Social Decay

The New Yorker recently featured an article from Cal Newport entitled Can “Indie” Social Media Save Us? that generated a lot of interest and responses from the IndieWeb community. The focus of the piece was whether the rise of the IndieWeb and decentralized social media services could help to mitigate some of the problems that have come from the corporate social media networks. Ultimately, Newport concludes that the IndieWeb will never reach the popularity of the current social media spaces.

Despite its advantages, however, I suspect that the IndieWeb will not succeed in replacing existing social-media platforms at their current scale. For one thing, the IndieWeb lacks the carefully engineered addictiveness that helped fuel the rise of services like Facebook, Twitter, and Instagram. This addictiveness has kept people returning to their devices even when they know there are better uses for their time; remove the addiction, and you might lose the users.

Unfortunately for those that love the IndieWeb, social networks thrive on economies of scale, and the corporate networks tend to have the advantage there. On the most recent episode of the Internet Friends podcast, Drew and Jon discuss leaving Twitter and coming back again. The discussion includes some vague references to using another social network service, which I believe is, and how that experience wasn’t as valuable or enjoyable as using Twitter. I have heard others express this frustration, mostly for the simple reason that the corporate social networks like Twitter and Instagram are where most people are found.

I actually prefer to Twitter, though it was never meant to be a direct competitor or to match all of the features or scale (that’s why M.b. includes cross posting to networks like Twitter). is slower, but also more considered. Alan Jacobs believes the speculation that the Indie Web will not overrun the established networks in number of users is a good thing.

Just one point for now: Newport writes, “Despite its advantages, however, I suspect that the IndieWeb will not succeed in replacing existing social-media platforms at their current scale.” This is precisely right, but as I commented a few weeks ago, that’s a feature, not a bug. Scale is the enemy.

When I stumbled upon, I was looking for an minimal, markdown-centric means of blogging. I started on the network with the “blog like a hacker” approach of using Jekyll on GitHub pages and later switched over to the hosted plan. The social aspect of M.b. was a bonus. The M.b. network presented a built in group of people who, unlike many on Twitter, were interested in, and had the attention span needed to read 500 word blog posts.

Manton Reece, the man behind, in response to the Newport piece, elaborates on one of the premises that drives the network.

It’s okay to have centralized services to make things easier for people, because it’s too much to expect that everyone should run their own server. The web can be “spread out” on multiple layers: a more diverse set of platforms, so that not all the power is concentrated in a couple massive platforms like Facebook; and more personal domain names, so that even if hosts 1000s of blogs, each one has its own identity on the web and can be moved.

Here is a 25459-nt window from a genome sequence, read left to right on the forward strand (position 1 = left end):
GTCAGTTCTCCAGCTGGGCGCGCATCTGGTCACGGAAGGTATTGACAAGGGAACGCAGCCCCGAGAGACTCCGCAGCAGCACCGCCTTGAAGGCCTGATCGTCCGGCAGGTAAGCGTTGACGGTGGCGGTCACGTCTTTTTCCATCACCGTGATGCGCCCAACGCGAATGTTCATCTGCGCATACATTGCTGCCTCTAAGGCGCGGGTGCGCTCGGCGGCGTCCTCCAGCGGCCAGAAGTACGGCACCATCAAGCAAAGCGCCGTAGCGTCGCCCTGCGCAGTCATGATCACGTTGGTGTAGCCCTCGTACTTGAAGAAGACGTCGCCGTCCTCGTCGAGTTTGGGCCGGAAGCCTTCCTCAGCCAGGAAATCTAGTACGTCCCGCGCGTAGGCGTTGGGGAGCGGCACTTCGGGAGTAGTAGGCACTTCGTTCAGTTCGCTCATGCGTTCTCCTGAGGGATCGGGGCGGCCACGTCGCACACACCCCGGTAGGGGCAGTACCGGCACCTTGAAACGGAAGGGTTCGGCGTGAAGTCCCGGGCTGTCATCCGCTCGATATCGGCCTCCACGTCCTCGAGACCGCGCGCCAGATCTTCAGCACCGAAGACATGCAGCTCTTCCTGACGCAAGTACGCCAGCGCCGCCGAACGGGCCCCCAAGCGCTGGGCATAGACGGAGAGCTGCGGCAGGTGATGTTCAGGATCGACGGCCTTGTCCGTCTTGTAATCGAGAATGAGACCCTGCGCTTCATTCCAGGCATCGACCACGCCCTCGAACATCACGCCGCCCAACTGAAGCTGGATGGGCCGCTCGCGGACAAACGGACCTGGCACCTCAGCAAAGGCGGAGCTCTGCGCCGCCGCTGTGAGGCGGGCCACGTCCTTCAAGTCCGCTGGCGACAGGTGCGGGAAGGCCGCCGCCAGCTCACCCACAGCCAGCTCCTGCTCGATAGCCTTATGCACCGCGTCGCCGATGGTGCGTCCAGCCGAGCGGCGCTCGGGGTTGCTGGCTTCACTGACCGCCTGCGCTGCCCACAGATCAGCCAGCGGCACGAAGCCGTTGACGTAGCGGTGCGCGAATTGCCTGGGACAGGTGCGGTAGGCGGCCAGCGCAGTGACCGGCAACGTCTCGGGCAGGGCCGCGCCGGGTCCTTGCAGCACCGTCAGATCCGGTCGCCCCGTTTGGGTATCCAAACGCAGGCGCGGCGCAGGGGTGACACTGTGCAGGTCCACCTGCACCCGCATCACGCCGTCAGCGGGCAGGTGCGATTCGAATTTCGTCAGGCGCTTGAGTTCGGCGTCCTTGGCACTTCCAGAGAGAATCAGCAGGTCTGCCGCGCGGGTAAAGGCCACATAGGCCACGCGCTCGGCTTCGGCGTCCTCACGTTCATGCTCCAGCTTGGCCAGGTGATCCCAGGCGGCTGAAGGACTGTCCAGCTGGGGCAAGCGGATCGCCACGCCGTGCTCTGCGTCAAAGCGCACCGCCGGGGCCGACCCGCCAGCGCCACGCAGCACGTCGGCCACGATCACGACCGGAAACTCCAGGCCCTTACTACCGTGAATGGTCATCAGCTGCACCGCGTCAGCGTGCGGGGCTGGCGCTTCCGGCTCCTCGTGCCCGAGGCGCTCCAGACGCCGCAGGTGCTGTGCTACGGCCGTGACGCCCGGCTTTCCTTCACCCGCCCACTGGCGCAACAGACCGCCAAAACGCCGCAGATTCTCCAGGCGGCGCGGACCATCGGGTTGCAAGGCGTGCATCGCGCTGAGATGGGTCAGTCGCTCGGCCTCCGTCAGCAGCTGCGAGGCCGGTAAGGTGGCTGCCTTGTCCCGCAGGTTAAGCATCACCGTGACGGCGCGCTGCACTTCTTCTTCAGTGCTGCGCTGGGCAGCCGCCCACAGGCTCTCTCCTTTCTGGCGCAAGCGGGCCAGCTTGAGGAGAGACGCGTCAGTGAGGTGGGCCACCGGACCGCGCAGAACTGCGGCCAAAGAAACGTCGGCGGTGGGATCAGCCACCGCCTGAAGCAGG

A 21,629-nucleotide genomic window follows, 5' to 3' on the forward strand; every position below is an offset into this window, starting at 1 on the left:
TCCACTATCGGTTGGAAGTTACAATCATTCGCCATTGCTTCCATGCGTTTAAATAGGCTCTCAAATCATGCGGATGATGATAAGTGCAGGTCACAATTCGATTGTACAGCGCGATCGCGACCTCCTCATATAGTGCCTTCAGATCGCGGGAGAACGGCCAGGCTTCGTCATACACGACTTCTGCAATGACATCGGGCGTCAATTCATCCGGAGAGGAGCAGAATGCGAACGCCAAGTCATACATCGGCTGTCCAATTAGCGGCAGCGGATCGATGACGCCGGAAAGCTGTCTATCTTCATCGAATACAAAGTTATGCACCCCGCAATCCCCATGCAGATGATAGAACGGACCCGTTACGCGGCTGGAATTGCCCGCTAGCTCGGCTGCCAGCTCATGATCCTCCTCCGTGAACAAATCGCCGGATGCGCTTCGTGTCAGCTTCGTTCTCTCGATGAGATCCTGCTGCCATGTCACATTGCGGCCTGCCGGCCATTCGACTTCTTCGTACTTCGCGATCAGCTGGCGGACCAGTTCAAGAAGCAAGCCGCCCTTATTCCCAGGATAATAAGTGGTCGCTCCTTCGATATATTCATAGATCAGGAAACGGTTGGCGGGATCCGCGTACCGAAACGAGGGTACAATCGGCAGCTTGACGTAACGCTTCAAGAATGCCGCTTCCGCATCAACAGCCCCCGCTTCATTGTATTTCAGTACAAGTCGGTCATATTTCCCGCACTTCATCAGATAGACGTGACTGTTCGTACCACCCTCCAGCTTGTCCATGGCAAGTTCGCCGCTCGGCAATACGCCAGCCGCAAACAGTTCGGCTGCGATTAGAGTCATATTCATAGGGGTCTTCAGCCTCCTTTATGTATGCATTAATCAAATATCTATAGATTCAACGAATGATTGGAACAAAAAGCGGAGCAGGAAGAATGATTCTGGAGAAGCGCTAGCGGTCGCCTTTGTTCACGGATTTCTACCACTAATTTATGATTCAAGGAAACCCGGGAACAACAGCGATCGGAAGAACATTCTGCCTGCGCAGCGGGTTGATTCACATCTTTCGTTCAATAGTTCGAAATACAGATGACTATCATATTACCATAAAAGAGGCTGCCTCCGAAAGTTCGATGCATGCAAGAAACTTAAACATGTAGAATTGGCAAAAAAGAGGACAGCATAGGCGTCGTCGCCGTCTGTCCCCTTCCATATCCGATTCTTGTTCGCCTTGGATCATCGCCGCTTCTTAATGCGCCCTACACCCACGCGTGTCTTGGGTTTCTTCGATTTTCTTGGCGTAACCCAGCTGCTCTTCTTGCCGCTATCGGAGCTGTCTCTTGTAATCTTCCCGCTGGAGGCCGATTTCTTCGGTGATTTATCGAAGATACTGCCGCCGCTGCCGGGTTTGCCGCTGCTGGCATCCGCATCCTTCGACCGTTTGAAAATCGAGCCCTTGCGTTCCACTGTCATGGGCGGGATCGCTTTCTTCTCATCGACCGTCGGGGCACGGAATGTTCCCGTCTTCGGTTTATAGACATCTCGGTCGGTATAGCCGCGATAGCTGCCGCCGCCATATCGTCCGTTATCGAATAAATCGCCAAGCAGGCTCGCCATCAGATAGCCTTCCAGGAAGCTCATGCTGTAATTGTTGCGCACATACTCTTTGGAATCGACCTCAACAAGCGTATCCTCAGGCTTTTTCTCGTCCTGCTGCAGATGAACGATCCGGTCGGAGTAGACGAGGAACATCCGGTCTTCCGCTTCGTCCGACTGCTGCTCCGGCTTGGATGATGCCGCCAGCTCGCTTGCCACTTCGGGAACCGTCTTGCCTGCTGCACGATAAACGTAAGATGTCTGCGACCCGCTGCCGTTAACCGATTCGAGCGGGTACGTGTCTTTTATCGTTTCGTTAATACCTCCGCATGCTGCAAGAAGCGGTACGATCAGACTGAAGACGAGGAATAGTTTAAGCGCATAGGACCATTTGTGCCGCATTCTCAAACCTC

The idea of a portable identity is a big part of the value proposition of the IndieWeb and blogging in general. You can switch platforms and still keep your writing and your domain name. Depending on the specifics of the platform switch and the design implications, your readers may never even know you are using a different service. There is a consistency as well as a method of true ownership of your content. Popular blogger Khoi Vinh expounds on how ownership and the platform you use helps to distinguish your work from the rest of the stuff in the stream.

That said, I personally can’t imagine handing over all of my labor to a centralized platform where it’s chopped up and shuffled together with content from countless other sources, only to be exploited at the current whims of the platform owners’ volatile business models. I know a lot of creators are successful in that context, but I also see a lot of stuff that gets rendered essentially indistinguishable from everything else, lost in the blizzard of “content.”

Though I wholeheartedly wish for a return to the days when it took some amount of effort to put your thoughts on the internet, I am skeptical that many will turn to the IndieWeb. Despite the problems of the centralized social networks, people don’t seem to be turning away from them in massive numbers. Though it’s getting easier to join, thanks to networks like Mastodon and, the IndieWeb still has a ways to go before it will be appealing to your average internet denizen. Even if people leave Facebook and Twitter, there is no guarantee they will join the IndieWeb. As Newport writes in the original piece, users fed up with the existing social networks may abandon the concept of internet-based social networks all together.

As a technology enthusiast, I’m a believer in the IndieWeb movement and think it will play an important role in the future of the Internet. For the exhausted majority of social-media users, however, the appeal of the proverbial quiet bench might outweigh the lure of a better Facebook.

Images via Andrei Lacatusu’s collection, “Social Decay” on Behance

Robert Rackley @rcrackley
Made with in North Carolina.
Reverberations from around the internet.
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